Wednesday 26th April; Campbell Park to Yardley Gobion
We left Campbell Park and followed the twists and turns of the canal round the edge of Milton Keynes, freezing cold in the windy bits and warm where it was more sheltered. We saw a man with surveying equipment at one point; he said he was carrying out a survey of all the parks in Milton Keynes.
The service point at Giffard Park was free so we topped up the water and emptied a cassette. But the rubbish skip has gone. There are litter bins outside the One Stop shop but you’re not supposed to put boat rubbish there, so I didn’t, but I did dispose of a couple of plastic milk bottles and some newspaper in one of the two empty recycling bins next to them.
We saw the electro-fishers again this morning. This time they were in action and though I didn’t manage to get a photo of one netting a zander they were catching plenty.
An interesting catch was made by this heron. He took off with a very large fish and landed heavily on the bank where he tried to deal with it.
He didn’t like us coming along to disturb him and took off to land in a tree. The last we saw he was still struggling to swallow his lunch.
We moored in a brief hailstorm at the aqueduct end of the Cosgrove visitor moorings for lunch, which was a warming chicken soup made from the carcase of a roast we had at the weekend. After the showers had passed over, Meg and I went down the steps of the aqueduct for a bit of a walk. She had found the wind too cold while we cruised and had been tucked up inside all morning.
The aqueduct we cross today is the fourth that was attempted and opened in 1811. Known as the Grand Trunk aqueduct, it is the oldest iron trough aqueduct on a broad canal. The embankments either side of the river crossing were built of compacted earth and stone, with all the material being barrowed by navvies – it has been calculated that the equivalent of 2,200,000 barrows of earth was moved, though I hope it was partly transported by horse and cart. But the final placement of it would all have been done by those men and their shovels. The Great Ouse is merely a large stream at the moment as there has not been much rain – though the debris caught in the branches six feet higher showed it must be quite a sight when in spate. It’s impossible to see in the photo, but I’m fairly sure the fish I saw holding its position in the shallow water was a trout.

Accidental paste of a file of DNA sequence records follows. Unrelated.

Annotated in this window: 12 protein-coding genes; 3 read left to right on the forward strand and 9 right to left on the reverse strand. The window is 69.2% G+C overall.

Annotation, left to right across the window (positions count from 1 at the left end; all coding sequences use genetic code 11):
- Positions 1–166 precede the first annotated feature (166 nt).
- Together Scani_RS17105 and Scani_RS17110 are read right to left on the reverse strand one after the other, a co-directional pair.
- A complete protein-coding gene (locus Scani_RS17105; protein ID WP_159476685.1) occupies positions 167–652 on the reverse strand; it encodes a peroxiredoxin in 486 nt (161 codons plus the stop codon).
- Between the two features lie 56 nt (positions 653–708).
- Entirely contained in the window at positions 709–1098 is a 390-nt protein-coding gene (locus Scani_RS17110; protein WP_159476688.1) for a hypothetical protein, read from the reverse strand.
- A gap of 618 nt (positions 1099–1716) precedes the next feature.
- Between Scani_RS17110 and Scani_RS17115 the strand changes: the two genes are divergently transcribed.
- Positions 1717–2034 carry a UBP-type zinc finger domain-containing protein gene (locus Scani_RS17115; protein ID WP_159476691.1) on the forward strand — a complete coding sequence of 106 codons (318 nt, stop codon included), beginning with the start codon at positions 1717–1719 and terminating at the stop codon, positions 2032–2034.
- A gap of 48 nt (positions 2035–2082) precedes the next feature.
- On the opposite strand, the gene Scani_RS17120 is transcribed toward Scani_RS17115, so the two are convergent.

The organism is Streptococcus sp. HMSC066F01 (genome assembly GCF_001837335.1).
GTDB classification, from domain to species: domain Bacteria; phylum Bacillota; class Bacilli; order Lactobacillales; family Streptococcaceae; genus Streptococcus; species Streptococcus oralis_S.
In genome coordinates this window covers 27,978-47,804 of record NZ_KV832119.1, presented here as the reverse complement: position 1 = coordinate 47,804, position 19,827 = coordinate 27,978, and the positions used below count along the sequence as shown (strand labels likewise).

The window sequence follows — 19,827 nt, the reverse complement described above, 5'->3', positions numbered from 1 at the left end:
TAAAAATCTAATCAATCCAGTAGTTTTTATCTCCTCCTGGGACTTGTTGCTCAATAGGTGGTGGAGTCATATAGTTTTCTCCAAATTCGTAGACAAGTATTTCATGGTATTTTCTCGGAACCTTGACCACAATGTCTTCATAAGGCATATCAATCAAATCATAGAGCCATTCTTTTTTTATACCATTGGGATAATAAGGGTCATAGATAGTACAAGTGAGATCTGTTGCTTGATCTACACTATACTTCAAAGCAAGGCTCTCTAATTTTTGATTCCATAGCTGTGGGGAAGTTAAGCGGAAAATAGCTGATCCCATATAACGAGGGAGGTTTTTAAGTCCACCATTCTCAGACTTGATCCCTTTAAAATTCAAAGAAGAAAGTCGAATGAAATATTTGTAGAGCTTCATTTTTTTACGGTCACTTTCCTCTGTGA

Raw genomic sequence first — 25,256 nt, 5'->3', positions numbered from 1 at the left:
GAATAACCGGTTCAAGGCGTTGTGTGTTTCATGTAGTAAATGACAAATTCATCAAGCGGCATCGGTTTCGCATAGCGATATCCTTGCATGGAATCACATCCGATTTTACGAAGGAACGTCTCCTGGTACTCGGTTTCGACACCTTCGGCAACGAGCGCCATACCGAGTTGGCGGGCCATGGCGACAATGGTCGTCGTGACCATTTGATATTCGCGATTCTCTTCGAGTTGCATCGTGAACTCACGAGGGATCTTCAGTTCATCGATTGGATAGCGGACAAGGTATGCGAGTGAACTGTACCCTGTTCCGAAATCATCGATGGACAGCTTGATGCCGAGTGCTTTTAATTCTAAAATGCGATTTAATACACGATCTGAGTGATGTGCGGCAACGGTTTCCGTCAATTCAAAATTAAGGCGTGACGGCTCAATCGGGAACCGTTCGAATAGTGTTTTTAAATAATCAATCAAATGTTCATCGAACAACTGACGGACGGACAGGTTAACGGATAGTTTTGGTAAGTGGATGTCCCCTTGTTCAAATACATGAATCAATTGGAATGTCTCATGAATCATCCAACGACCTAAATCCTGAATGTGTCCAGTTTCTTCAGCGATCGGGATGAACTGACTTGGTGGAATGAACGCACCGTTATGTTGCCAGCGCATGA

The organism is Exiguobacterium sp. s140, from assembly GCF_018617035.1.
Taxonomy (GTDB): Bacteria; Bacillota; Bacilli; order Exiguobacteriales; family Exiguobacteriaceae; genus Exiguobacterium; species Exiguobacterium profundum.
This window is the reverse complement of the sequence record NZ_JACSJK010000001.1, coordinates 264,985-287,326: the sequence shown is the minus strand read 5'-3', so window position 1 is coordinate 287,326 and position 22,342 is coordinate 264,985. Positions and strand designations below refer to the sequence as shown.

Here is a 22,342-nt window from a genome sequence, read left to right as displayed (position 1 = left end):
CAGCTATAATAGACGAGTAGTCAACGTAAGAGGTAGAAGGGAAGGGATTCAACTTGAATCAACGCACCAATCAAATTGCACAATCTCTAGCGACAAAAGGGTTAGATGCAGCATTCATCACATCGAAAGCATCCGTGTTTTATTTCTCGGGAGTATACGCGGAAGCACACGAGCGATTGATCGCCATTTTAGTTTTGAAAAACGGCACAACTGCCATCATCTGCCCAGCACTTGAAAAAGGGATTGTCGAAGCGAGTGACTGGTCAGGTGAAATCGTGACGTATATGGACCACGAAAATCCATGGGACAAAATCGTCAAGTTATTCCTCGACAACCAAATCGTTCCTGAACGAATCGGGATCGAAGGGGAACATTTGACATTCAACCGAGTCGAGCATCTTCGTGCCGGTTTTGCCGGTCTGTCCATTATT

In one direction the path takes you towards the caravan park, but if you go the other way you will find a tunnel under the canal. Like the one at Cosgrove village, it was built for humans and cattle, not horses. The tiny figure at the far end is Meg.
There is a better view of the aqueduct from the south side.
The electro-fishers passed us while we were still moored. I asked them how a current big enough to stun a zander doesn’t kill the small fry or upset the ducks.
The answer is that the current only reaches a little way from the traily bits and stops the fish swimming for just long enough to be netted. The little ones soon recover and swim away – there would be no point in removing the zander if the native fish were harmed in the process.
There was a boat on the Cosgrove lock mooring with a very apologetic owner waiting for RCR. His gear cable broke (he thought) while he was in the lock, but the moorings were full so he had to stay on the lock landing. We were soon out heading into the wind again and carried on until our faces were just too cold to continue, and moored in the Yardley Gobion area. Inside we basked in the sun streaming in the windows – a far cry from the chilly weather outside! But we had to light the fire as soon as the sun went behind the trees.
1 lock, 10 miles, 1 aqueduct
Total this trip; 89 miles, 65 broad locks, 2 tunnels, 2 large aqueducts, 4 swing bridges